A ship sinks in the ocean. A boy survives the shipwreck and manages to safely reach the Mexican shore. When he’s found by the locals on the shore, he’s all alone, next to a small boat. Everyone is curious to know how did he manage to survive for that long (the book says 227 days). Chuck Noland (the character played by Tom Hanks in Cast Away) was also a survivor, but he waited on the land till he could find enough material to construct a raft before he entered the sea, sailing on that raft of hope. Hemingway’s old man might have survived the fight with the marlin in the the sea, but he was a fisherman who knew the waters as well as Shah Rukh Khan knows to spread his arms apart while professing love. But in our story, the boy Pi had neither the comfort of the shore, nor was he an expert sailor. And yet he survives.
A curious writer comes to Canada to meet a grown up Pi (played with elan by Irrfan Khan, who has emerged as default choice for Hollywood for playing characters of Indian origin) on the advice of Pi’s swimming teacher who promises the writer that Pi’s story will make him believe in God. Pi (short for Piscene Molitor Patel, named after a french swimming pool) makes no such promises, but narrates the story nevertheless.
The audience gets to see his younger days in Pondicherry amidst a strict, rationalist (and an atheist, but that goes without saying) father who’s a Zoo keeper and a botanist mother who is very religious. He describes his encounters with the three religions Hinduism, Christianity and Islam and how he manages to reconcile them and bring them under the umbrella of his belief. He narrates his encounter with the ferocious Richard Parker, the royal bengal tiger in his father’s zoo. Change in the town’s priorities forces his father to make a move to Canada with all their animals. While they are in the ocean on a Japanese cargo ship carrying the animals, a storm breaks out and the ship drowns along with most of its inmates. Pi survives in a small boat. The next day he realizes that he’s not alone on the boat. He tells the writer that along with him, there was a zebra which had broken it’s leg, an Orangutan which floated on a bunch of bananas before climbing the boat, and there was a hyena. What happens next, is anybody’s guess. The hyena first attacks the injured Zebra and kills it. Next, it comes for the Orangutan. The Orangutan fights back first, but the hyena’s next attack proves fatal. Pi, could do little to save either of them since he was busy saving himself by hanging on to the stern of the boat. And then, in one of the best 3D-scenes I have seen so far, we see a tiger jump out from the part of the boat that was covered by a tarp onto the hyena to make short work of it. And after this, the two unlikely companions fight it out to survive in the middle of the ocean. Pi has to learn to show Richard Parker, the tiger that he is the boss around while also rationing his supply of biscuits and fresh water and writing his story to keep his mind occupied. The remainder of the film for most part focusses on this power struggle between the Pi and the tiger and how Pi finally manages to subdue the tiger. They weather a storm, a mysterious carnivorous island before they reach the Mexican shore. Once there, Pi falls flat on the sand exhausted, but Richard parker leaps forward and enters the Mexican jungle. What disappoints Pi, and even breaks his heart was the fact that Richard Parker didn’t even look back (No Nana Patekar to say “palat”!). There were no formal goodbyes exchanged, no tears shed, not moment paused to mark the end of their momentous journey. That, he say, left a void in his heart.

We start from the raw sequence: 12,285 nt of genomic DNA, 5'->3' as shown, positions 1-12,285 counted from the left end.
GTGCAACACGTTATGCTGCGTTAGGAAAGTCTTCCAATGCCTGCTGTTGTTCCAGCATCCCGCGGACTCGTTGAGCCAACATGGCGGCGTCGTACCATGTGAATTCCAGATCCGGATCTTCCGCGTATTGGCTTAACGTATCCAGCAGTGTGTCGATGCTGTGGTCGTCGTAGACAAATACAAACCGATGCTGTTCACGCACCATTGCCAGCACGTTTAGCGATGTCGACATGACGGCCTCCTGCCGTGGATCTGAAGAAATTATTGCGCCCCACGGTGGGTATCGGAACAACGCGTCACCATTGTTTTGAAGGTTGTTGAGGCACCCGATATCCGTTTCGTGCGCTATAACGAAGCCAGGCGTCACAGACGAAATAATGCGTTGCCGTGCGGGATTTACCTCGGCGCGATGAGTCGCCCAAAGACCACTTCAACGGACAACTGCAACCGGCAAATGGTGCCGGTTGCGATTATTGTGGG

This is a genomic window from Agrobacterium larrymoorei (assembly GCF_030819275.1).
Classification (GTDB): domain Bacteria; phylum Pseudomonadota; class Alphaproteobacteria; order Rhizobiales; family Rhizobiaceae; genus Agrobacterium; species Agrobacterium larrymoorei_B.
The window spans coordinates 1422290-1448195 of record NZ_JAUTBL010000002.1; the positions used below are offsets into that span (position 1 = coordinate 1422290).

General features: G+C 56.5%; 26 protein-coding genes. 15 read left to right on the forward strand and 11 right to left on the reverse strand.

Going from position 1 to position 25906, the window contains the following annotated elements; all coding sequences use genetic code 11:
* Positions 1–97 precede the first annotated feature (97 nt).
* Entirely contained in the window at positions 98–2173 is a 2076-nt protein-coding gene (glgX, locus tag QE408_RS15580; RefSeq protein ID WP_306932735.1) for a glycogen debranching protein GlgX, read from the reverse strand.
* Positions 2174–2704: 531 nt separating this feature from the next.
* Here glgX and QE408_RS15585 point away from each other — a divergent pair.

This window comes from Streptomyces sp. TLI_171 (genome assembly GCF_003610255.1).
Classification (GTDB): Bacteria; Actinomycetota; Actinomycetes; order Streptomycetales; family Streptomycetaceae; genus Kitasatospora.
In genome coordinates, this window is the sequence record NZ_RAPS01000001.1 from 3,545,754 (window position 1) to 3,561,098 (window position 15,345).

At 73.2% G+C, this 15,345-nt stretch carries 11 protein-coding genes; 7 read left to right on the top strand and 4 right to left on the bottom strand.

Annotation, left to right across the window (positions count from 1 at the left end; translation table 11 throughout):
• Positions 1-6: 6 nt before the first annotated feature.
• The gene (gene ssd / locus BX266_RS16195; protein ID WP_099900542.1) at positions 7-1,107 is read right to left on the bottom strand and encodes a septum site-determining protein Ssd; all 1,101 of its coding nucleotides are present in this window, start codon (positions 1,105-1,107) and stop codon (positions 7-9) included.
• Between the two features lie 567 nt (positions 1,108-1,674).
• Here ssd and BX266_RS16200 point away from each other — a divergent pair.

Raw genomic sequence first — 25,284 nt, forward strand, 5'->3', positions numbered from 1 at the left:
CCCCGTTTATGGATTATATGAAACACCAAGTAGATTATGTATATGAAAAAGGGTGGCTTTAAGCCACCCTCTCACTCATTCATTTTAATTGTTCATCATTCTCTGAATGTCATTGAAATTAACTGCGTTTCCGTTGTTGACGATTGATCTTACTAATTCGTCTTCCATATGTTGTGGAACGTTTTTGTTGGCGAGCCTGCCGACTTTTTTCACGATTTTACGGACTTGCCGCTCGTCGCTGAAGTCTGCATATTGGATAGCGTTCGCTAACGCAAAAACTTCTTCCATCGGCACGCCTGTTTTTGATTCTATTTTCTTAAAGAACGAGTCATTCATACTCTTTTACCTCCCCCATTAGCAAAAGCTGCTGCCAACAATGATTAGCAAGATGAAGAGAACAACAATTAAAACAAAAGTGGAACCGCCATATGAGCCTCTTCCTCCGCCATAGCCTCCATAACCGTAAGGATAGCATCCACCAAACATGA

The Japanese shipping company which owned that unlucky ship wanted to know the cause for the shipwreck. When Pi narrates his story to the officials from the shipping company, they do not believe in it since there were elements in the story which were implausible. They ask him for a story that was more plausible. So Pi tells them another story: The one where he survived the shipwreck along with 3 other people. A sailor who had injured his leg, his own mother and the cook from the ship. He said that the cook was a savage who killed the injured sailor in the pretext of easing his pain. He used the meat from the dead sailor’s body to catch the fish. Then one day, he tried attacking Pi’s mother. She fought off the attack, but he came back and killed her. There was nothing Pi could do to save her. He brooded over her death. He was afraid for his own life. And then, he couldn’t control himself any longer. He killed the cook. He hated the cook, not because he was such a cruel man, but he brought out the cruelty in Pi which forced him to commit murder.